Become good at games with the help of mathematics

When hockey audiences see the hockey player Nicklas Lidström making a decision on the ice, they see one of the world’s best players doing what he is better at than most others.
When the mathematician Jan Lennartsson sees Nicklas Lidström making a decision in the ice, he also sees a player who is making optimal use of mathematics.

The fact that Jan Lennartsson’s research is in the field of sport should perhaps come as no surprise: he has been playing handball all of his adult life, and can list 125 international matches on his CV.

“As an elite sportsman I’ve kept hearing the message that I’m able to win in any situation. Go for it! Run! And I agree. But maybe the best thing is not to be involved in every situation but rather choose which situations one would like to be involved in.”

He believes that there is more to lose in a situation where one chooses to be involved than there is in a situation where one chooses not to be involved at all. This is where the term game intelligence comes in; an abstract skill that some people are mostly presumed to have been born with. Jan Lennartsson, his colleague Carl Lindberg and Nicklas Lidström have produced a study showing that game intelligence can in fact be taught, and that it is a matter of assessing the results of different actions and the consistent use of those actions to maximise the value of a given situation.

Jan Lennartsson's interest in the connection between mathematics and sports is no coincidence – he can count 125 international matches in handball among his achievements.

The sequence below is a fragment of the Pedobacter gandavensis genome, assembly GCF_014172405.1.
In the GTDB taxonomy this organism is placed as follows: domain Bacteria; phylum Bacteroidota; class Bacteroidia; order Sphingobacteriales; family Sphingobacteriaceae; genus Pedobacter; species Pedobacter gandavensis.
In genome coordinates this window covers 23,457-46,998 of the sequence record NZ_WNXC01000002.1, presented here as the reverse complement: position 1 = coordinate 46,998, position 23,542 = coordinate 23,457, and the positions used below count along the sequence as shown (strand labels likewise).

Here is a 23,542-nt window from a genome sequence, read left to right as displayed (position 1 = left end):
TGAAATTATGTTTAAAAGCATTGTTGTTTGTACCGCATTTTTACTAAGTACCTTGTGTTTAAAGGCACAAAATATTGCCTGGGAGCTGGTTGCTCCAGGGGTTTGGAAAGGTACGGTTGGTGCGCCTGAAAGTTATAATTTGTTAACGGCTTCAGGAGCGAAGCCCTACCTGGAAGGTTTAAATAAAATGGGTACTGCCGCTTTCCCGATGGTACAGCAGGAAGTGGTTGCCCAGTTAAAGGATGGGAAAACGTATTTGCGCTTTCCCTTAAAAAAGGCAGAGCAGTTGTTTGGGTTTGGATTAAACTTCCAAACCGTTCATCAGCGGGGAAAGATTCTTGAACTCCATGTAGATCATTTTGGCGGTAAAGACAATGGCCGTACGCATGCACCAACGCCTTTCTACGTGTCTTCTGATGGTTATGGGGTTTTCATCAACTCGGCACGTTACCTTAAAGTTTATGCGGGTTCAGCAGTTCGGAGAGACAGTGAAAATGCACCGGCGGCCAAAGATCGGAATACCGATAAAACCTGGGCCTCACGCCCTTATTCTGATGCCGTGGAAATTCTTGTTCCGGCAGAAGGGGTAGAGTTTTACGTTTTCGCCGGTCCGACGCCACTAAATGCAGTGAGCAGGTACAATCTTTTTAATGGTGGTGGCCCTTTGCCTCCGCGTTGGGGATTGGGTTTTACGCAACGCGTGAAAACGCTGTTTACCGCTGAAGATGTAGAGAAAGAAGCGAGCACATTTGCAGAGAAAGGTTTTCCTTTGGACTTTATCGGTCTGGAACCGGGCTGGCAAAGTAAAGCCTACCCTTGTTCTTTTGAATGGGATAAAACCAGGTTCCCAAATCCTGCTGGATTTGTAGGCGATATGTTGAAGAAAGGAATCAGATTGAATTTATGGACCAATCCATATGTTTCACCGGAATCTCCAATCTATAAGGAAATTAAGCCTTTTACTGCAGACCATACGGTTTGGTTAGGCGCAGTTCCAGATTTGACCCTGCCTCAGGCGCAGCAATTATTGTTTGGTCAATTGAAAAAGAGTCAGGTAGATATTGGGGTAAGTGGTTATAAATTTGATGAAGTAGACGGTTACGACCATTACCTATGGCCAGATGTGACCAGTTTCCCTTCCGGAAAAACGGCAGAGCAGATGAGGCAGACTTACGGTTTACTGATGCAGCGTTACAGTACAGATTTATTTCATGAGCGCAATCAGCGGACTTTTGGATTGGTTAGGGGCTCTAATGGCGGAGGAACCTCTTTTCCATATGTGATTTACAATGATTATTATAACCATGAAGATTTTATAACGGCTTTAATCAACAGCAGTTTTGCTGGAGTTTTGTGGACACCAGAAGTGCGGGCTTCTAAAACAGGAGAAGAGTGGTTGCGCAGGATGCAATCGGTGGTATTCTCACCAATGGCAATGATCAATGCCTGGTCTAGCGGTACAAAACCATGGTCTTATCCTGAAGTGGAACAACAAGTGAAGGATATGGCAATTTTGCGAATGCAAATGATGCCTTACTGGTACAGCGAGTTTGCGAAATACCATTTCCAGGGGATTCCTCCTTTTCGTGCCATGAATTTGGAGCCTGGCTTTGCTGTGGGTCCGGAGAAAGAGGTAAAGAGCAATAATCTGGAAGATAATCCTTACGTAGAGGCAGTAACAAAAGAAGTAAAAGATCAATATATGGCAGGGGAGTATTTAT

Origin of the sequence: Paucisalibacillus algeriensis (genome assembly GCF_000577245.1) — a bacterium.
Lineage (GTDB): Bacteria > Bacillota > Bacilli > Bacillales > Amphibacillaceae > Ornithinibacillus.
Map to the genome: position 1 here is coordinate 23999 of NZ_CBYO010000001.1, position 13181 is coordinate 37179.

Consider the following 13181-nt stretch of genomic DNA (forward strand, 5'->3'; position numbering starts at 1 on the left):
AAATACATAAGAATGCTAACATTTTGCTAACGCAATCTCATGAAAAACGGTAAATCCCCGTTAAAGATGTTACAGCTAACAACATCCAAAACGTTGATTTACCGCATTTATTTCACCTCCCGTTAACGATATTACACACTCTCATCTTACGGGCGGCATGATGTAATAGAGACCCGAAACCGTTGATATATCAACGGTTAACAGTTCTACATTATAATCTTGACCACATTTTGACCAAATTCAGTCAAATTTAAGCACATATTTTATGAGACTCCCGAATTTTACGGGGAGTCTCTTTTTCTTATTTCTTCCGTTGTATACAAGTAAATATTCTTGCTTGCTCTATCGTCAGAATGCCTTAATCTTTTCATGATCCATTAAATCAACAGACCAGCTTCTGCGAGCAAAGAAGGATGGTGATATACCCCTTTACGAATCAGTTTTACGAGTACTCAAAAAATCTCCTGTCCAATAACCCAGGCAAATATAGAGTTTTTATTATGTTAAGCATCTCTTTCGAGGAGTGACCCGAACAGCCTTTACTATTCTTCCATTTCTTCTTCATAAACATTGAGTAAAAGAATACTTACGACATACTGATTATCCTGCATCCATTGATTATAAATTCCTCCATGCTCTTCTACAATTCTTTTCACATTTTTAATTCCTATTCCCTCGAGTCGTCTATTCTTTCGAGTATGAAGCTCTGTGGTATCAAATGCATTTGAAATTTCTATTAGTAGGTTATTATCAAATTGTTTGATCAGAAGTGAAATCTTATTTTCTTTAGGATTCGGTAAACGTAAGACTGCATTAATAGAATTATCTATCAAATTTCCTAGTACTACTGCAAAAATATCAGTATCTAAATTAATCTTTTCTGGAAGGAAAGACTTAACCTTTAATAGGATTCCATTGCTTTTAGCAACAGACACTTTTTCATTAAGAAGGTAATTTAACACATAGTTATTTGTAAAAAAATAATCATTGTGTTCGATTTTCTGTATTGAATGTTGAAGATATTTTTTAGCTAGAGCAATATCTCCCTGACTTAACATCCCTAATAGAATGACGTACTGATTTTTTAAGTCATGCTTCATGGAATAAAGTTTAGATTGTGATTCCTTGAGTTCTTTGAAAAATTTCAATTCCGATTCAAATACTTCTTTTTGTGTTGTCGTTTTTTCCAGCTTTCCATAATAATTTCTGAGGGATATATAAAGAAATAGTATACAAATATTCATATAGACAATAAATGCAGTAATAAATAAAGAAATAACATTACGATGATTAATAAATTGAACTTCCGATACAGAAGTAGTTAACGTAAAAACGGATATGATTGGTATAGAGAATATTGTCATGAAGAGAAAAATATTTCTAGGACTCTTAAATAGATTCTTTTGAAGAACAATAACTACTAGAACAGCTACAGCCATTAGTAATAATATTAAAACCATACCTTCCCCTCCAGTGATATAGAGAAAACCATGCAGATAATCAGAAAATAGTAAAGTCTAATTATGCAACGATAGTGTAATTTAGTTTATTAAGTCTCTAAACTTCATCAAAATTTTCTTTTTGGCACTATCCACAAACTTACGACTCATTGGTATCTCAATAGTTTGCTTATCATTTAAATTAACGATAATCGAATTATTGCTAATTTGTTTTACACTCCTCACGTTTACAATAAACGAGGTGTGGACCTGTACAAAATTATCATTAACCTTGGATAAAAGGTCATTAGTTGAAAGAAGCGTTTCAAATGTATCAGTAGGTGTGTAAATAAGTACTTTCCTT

Jan Lennartsson’s interest in the connection between mathematics and sports is no coincidence – he can count 125 international matches in handball among his achievements.

Carl Lindberg had analysed Lidström’s game and believed that his style differed from that of other hockey players.

“Nicklas maybe wasn’t the strongest or fastest hockey player, or if he was he didn’t have to demonstrate it on the ice. That said, he was incredibly effective because his way of playing was consistent once he had minimised the best alternatives open to his opponent. We are able to demonstrate together that his strategy is, on average, optimal.”

Lidström’s actions can be broken down in terms of statistics. In any situation one can assess the probability of succeeding by the use of certain actions and also assess the value of succeeding. This can then be weighed up against the probability of not succeeding by using an alternative form of play. The three authors have mapped several examples of situations that are common in hockey and handball, and have counted up the optimal choices for each situation.

“Nicklas has experience of these situations and knows how he should assess them. He has based his fantastic career on a mathematical model, and the interesting thing is not only that it worked for him at that particular time but also that it is the optimal in mathematical terms.

So does that mean that anyone can become a better player in their own sport with the help of this research?

“Physical accomplishments such as strength, technology and swift action are essential for all players, but categorising game strategies and making choices on the basis of a scientific perspective can make you a better player.” By using actions that minimise the opponent’s best alternatives in situations that typically arise again and again in a match, one can on average achieve the best possible results.